Have you ever had a great idea for your business or family and set about to implement it, only to find that no one else was on board or even interested in your plans? Did you give up in the end? Or do you wish you could better persuade others to make changes? Or just get yourself to make changes?
Well, as Chip and Dan Heath observe, getting yourself to change is hard, and getting others to change can seem insurmountably difficult. But their book Switch: How to Change Things When Change is Hard explains why it’s so challenging and offers some strategies for effecting real change in your and others’ lives.
Chip Heath is a professor of organizational behavior in the Graduate School of Business at Stanford University. And Dan Heath is a Senior Fellow at Duke University’s Center for the Advancement of Social Entrepreneurship. This brother team also wrote Made to Stick: Why Some Ideas Survive and Others Die.
The surprising facts about change
The authors start by describing three characteristics of change which might surprise you:
- What looks like a people problem is often a situational problem.
- What looks like laziness is exhaustion.
- What looks like resistance is often a lack of clarity.
They explain that we often unconsciously respond to our environment and small changes in surroundings can encourage changes in behavior. They also point out that change requires conscious thought, effort, and energy, which wears us out quickly. That’s why we often revert to old habits when we’re tired.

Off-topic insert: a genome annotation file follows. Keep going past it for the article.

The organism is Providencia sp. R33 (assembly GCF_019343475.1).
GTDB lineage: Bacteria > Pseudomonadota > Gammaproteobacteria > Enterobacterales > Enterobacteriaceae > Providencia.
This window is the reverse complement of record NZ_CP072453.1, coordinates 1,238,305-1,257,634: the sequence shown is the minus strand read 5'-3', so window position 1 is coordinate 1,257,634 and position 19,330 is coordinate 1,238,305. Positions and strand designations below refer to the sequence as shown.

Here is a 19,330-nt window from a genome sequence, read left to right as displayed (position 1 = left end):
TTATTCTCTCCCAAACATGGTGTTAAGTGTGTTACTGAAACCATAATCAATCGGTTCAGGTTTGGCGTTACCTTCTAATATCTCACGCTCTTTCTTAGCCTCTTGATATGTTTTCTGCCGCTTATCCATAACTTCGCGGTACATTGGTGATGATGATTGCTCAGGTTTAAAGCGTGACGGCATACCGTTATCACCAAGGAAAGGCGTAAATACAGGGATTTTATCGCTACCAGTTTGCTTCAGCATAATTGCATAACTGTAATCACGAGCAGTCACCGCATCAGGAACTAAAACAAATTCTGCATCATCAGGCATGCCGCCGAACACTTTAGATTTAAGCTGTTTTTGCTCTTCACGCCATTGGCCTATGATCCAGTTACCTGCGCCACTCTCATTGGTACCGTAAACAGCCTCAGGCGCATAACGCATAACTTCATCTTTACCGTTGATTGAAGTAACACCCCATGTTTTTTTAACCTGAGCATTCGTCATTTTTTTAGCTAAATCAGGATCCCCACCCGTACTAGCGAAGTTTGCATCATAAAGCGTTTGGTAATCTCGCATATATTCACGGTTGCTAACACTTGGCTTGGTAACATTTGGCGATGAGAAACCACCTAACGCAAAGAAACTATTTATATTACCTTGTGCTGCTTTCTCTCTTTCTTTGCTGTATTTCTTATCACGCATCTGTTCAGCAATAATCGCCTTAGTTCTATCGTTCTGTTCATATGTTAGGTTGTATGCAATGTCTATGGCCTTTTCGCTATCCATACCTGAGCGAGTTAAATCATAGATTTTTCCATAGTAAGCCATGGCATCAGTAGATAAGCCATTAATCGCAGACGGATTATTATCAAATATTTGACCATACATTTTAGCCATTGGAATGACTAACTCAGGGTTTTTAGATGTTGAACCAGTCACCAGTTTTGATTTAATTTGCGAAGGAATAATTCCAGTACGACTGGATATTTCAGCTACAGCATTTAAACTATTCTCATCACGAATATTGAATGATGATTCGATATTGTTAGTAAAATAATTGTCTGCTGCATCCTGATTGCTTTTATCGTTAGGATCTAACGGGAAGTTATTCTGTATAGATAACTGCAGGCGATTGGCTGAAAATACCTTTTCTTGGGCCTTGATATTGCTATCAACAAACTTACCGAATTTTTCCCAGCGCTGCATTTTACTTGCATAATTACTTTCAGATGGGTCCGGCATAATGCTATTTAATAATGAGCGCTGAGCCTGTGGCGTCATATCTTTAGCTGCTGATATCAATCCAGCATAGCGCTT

Finally, they discuss how we often ask ourselves and others to make vague changes, like eating better, but we don’t specify what that actually means so it’s hard to know how to take the first step. In this case, we aren’t resisting the new idea. We just don’t know what to do.
With this understanding in mind, Heath and Heath describe several strategies for helping yourself and others shift behavior. They illustrate the points with plenty of inspiring real-world examples and supporting research. There’s much more in the book than I can cover, but here are a few of the suggestions I found most interesting.
Focus on the bright spots
If you want to effect certain results, find out who’s already doing it and see if you can emulate them. Heath and Heath observe that we often see change as a process for fixing what’s wrong, when we could make more progress by replicating what’s right.
They tell the story of Jerry Sternin, who, while working with Save the Children in Vietnam, set out to help the country fight malnutrition. Sternin couldn’t do anything about the political or social structures or the country’s infrastructure. But he did find that some children living in poverty grew up healthy.
He investigated these “bright spots,” learned what the mothers of these kids were doing differently, and set up programs to help others do the same thing. In the end he reached 2.2 million Vietnamese in 265 villages.
Heath and Heath stress that Sternin and his team didn’t have a big budget or major political power. “All they had was a deep faith in the power of bright spots.”
Shrink the change
This advice wasn’t new to me. If you’ve ever read a book about creating habits, it will ring familiar to you as well, but I include it here because it’s the exact opposite of what most people do when they try to create change in an organization.